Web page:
Learning Lessons: Social Media Campaigns in Ag

Producers and those in the channel are learning and making decisions every day using their preferred mediums. A strong go-to-market strategy must include multiple tactics that work across mediums to move decision-makers and influencers from awareness to adoption as quickly as possible. As social and mobile capabilities increase, so does the use of these platforms by decision-makers in our industry to get the information they need. Smart phones have changed the flow of information, and we all know that most folks in the ag industry have some sort of social media account. In fact, 1 of every 5 minutes people in the US spend on mobile is on Facebook or Instagram.

Countless studies have verified that digital, including the use of social platforms, will continue to be a part of a strong go-to-market strategy. Studies have also confirmed that marketers will invest in quality over quantity. With this in mind, a successful go-to-market strategy in ag must include digital tactics to reach the target audience to inform and engage decision-makers and influencers.

However, one size does not fit all – especially in our industry. We have engaged with more than 60,000 ag professionals on social platforms the past 6 months, and the following illustrates what we have learned.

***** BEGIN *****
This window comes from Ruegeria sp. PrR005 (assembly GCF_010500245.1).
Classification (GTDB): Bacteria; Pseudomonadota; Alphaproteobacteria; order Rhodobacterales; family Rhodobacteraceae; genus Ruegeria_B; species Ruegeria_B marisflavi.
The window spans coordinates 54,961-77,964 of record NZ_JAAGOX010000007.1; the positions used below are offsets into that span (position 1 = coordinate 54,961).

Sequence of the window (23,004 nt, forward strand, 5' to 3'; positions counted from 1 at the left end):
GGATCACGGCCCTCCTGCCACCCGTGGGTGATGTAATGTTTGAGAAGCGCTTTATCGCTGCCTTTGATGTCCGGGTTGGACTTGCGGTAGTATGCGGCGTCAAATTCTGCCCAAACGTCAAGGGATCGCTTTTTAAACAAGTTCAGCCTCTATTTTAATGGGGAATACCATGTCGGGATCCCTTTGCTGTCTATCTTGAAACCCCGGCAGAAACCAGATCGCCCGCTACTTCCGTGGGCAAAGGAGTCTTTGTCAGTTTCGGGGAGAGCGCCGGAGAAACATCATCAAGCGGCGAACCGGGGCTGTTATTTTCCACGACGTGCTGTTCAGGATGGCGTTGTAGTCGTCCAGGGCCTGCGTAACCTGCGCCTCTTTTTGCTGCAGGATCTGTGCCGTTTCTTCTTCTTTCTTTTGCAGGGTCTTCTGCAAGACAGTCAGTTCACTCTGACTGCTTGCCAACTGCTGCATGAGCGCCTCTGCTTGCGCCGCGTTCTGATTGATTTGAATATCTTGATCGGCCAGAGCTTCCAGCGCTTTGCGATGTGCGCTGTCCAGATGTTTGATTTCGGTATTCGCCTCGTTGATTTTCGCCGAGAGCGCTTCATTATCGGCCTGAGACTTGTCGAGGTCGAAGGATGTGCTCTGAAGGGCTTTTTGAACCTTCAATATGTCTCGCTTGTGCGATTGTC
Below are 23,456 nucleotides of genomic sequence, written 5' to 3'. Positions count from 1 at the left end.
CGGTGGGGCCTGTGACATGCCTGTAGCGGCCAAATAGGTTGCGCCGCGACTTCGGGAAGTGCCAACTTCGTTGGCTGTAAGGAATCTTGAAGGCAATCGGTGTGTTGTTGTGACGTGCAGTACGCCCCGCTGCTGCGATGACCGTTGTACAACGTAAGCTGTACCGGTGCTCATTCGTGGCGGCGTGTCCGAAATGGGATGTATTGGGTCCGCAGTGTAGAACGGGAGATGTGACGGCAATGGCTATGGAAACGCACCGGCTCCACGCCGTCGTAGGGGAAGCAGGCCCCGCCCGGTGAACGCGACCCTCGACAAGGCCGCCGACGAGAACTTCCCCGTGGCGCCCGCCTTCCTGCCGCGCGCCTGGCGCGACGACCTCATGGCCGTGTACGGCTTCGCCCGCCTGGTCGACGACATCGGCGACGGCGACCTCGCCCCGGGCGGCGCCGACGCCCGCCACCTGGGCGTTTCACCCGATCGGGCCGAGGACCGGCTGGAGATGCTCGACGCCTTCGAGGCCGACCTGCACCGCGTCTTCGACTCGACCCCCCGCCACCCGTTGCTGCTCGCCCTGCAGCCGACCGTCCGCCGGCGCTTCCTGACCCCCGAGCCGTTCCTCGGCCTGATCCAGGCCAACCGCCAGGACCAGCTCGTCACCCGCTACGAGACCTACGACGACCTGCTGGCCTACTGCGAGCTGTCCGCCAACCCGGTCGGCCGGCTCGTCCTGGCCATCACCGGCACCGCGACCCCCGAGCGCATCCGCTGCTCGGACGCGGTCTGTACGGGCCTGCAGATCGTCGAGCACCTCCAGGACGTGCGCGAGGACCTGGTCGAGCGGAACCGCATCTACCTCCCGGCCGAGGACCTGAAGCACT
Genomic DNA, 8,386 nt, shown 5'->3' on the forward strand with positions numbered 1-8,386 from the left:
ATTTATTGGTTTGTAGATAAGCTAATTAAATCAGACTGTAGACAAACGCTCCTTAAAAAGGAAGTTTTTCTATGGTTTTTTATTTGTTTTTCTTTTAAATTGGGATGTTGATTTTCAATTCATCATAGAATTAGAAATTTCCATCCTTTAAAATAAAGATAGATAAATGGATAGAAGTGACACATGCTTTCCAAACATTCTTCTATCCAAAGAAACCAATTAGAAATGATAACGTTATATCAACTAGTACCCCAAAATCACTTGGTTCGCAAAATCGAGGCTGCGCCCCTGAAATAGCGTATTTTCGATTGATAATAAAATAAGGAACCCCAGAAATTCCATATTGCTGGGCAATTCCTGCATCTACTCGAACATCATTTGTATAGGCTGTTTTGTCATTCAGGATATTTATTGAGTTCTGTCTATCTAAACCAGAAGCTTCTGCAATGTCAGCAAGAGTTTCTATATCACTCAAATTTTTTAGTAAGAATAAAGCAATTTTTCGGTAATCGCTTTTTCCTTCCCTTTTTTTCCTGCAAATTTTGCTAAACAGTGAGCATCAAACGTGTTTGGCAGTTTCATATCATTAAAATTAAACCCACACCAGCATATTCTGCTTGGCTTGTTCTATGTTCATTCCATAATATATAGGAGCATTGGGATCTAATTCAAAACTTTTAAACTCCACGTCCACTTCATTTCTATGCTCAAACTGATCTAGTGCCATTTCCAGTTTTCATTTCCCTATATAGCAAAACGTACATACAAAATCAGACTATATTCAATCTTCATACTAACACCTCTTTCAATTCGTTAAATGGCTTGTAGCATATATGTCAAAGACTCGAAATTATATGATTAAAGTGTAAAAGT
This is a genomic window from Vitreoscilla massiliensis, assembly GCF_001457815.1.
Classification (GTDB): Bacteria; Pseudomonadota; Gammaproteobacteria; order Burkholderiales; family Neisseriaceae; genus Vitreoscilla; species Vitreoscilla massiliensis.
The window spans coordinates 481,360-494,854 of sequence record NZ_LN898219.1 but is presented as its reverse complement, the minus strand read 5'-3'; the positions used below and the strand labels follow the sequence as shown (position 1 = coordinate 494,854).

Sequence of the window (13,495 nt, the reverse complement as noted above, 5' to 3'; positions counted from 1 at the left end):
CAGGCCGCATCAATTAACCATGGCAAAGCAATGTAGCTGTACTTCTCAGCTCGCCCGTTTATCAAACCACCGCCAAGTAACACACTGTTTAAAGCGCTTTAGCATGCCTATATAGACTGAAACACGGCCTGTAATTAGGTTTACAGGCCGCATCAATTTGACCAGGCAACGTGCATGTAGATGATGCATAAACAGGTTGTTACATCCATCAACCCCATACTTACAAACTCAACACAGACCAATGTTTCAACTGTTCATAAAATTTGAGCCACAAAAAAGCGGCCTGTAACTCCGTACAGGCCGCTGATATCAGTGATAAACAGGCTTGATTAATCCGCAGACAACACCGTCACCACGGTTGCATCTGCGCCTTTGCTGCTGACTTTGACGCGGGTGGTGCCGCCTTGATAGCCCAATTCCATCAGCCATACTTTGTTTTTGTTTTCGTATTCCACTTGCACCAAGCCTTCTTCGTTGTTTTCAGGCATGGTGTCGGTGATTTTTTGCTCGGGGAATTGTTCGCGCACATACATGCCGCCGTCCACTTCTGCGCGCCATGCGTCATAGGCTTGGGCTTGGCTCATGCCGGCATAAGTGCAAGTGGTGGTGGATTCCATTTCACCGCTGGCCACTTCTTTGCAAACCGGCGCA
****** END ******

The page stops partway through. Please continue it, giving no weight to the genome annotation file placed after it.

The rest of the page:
1. Time of day engagement is predictable. It’s not surprising, but no one was checking out our content before 6 am. Times of engagement were like clockwork: a few early morning checkers, a burst at noon, followed by a slow crescendo until 5 pm. From there we saw engagement increase again at 5 until we peak around 8 pm for an hour or so, and then we taper off until those early morning checkers wake up. The bottom line: like we already know, folks in ag have pretty big day jobs. They may receive content at noon or late afternoon, but between 8 and 10 pm offers the best window to get their attention.
  2. Social campaigns are easy to measure. Compared to more traditional mediums, social campaigns allow for engagement and two-way communication when intentionally planned and monitored, which should aid in relationship building. Also, these campaigns are easy to measure in terms of who’s viewing, reacting, or engaging with content. The right analytics allow us to see where decision makers are in the buying process, and what kind of content or follow-up they need to keep moving them closer to adoption.
  3. Social media isn’t just for the young ‘uns. Social media used to carry the connotation that it was just for Gen Z or millennials, but the fastest growing demographics on social media in recent years have been baby boomers. In fact, boomers are 19% more likely to share content compared to any other generation. While we’ve had some variation depending upon what kind of campaign we were running and who we were targeting, the ages of 55-64 never failed to represent; they are consistently either the top one or two demographics to engage with us.
  4. Social platforms make it easy to get super-targeted. There are a lot of ways to drill down and display content to certain segments within ag. We use our proprietary AG IQ Intelligence to get as granular as possible with both with our targets and our message. We’ve found that a super customized piece of content targeted to the right decision makers will almost always drive action of some sort that we can measure.

 

 

 

Overall, we are excited about the opportunities to engage and share content, all while learning more and more about the behaviors and preferences of those in ag. Here’s to the next 6 months of learning!